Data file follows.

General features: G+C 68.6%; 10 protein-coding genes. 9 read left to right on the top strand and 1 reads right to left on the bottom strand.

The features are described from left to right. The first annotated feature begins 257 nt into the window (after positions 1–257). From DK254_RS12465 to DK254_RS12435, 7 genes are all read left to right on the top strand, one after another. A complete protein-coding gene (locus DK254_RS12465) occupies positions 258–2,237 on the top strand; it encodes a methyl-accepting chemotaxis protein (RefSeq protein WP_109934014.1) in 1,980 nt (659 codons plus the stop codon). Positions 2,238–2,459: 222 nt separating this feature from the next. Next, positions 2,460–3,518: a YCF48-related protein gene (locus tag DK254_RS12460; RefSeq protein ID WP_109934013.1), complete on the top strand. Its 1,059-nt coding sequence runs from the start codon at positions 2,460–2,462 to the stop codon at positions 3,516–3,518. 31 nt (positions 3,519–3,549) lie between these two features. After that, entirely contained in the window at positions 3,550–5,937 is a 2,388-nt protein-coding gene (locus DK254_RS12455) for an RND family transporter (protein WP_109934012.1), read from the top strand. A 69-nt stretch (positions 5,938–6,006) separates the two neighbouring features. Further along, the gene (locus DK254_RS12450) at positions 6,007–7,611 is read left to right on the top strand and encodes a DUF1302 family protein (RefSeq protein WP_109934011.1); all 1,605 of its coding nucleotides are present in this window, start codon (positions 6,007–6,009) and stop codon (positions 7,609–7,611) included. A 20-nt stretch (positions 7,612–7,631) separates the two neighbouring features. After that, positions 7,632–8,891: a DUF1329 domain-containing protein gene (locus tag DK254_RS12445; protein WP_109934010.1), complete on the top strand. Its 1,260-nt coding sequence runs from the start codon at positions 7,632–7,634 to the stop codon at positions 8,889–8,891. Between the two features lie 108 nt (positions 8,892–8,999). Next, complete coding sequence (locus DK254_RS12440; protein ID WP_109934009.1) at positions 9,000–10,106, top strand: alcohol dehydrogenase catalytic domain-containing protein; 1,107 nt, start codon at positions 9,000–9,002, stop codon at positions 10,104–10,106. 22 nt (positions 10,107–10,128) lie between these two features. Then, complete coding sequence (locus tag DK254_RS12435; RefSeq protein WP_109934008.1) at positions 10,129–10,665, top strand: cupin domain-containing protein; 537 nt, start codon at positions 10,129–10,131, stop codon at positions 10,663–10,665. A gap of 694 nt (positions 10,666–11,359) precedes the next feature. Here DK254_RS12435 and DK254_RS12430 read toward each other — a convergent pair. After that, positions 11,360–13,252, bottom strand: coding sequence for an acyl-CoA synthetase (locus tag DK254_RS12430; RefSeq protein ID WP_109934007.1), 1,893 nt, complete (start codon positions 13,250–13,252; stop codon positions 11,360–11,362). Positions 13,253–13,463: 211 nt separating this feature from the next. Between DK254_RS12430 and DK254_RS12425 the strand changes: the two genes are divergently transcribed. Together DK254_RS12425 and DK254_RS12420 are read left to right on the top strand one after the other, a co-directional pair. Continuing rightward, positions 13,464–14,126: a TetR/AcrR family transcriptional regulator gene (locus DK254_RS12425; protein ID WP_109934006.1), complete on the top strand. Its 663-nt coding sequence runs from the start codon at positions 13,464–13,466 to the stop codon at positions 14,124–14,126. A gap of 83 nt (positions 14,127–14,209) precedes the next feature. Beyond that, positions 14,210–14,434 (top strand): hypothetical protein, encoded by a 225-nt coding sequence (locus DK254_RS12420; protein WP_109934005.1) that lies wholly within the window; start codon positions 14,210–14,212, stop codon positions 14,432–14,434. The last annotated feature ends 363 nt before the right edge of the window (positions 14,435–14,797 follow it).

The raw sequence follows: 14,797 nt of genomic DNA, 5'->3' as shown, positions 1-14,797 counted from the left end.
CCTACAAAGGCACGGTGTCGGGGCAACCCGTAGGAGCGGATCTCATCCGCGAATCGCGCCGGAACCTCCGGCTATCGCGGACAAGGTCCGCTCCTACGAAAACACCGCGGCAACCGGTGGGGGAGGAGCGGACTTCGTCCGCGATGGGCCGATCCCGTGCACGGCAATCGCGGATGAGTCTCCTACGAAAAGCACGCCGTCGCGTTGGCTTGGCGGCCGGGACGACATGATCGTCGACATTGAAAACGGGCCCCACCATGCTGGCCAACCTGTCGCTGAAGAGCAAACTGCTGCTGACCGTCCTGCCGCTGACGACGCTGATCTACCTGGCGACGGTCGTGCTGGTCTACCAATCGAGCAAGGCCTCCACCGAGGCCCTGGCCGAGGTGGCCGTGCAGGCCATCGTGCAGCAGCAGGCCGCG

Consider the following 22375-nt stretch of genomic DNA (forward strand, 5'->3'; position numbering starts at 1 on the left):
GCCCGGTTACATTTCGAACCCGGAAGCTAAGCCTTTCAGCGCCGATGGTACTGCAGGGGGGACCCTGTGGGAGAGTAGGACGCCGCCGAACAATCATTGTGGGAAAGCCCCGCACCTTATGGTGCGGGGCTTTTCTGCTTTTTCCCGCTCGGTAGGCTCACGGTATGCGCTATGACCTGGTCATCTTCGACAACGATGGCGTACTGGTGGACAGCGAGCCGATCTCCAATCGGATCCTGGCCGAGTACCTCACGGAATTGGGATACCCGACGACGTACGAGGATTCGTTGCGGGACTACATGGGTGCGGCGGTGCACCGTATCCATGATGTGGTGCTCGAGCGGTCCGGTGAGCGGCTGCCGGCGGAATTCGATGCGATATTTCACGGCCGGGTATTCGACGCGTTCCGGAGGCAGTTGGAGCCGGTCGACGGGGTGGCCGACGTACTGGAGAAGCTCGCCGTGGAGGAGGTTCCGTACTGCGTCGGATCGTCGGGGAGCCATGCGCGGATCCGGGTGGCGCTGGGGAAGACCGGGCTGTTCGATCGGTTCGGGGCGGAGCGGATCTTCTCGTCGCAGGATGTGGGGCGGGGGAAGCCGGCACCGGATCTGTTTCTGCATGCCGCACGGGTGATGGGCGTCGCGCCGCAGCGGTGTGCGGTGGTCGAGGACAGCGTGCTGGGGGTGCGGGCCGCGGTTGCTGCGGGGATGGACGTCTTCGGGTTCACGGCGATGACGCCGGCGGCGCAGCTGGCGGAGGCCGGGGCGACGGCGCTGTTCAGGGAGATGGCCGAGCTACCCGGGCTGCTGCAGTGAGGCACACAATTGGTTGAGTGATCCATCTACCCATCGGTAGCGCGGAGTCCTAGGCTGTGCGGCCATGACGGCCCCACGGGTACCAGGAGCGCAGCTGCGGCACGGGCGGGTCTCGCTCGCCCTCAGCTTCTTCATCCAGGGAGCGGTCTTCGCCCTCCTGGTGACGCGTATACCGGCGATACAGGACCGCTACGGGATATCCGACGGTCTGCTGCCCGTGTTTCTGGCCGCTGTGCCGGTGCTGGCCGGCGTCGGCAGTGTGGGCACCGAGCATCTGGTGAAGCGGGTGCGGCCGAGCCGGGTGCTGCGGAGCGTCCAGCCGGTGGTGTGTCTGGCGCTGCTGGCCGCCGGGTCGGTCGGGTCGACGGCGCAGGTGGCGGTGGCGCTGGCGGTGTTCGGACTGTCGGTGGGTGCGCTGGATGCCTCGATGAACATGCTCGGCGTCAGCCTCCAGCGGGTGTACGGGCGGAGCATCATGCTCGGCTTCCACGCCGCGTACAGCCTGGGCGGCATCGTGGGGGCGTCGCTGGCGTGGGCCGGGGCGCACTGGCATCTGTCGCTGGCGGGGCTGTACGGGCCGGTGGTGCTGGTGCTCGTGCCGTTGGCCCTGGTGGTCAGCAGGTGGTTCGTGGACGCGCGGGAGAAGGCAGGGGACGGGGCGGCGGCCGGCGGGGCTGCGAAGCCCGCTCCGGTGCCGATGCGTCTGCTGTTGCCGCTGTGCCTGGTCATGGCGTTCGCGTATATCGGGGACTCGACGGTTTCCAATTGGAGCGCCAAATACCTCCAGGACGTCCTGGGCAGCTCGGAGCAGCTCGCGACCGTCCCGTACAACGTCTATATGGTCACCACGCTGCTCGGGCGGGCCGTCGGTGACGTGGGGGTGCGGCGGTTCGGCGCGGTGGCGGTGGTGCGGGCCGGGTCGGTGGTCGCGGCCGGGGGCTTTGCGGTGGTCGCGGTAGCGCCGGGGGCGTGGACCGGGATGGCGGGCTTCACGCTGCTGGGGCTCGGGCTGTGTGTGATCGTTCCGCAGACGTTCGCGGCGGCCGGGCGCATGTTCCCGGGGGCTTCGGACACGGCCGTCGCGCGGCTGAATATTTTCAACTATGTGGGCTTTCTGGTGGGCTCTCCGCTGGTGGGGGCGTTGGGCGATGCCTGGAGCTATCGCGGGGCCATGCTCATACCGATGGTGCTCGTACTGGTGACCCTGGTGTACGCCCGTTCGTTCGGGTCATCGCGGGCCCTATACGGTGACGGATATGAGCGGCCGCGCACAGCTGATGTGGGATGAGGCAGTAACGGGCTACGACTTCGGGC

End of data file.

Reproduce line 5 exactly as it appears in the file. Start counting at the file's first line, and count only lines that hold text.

Consider the following 22375-nt stretch of genomic DNA (forward strand, 5'->3'; position numbering starts at 1 on the left):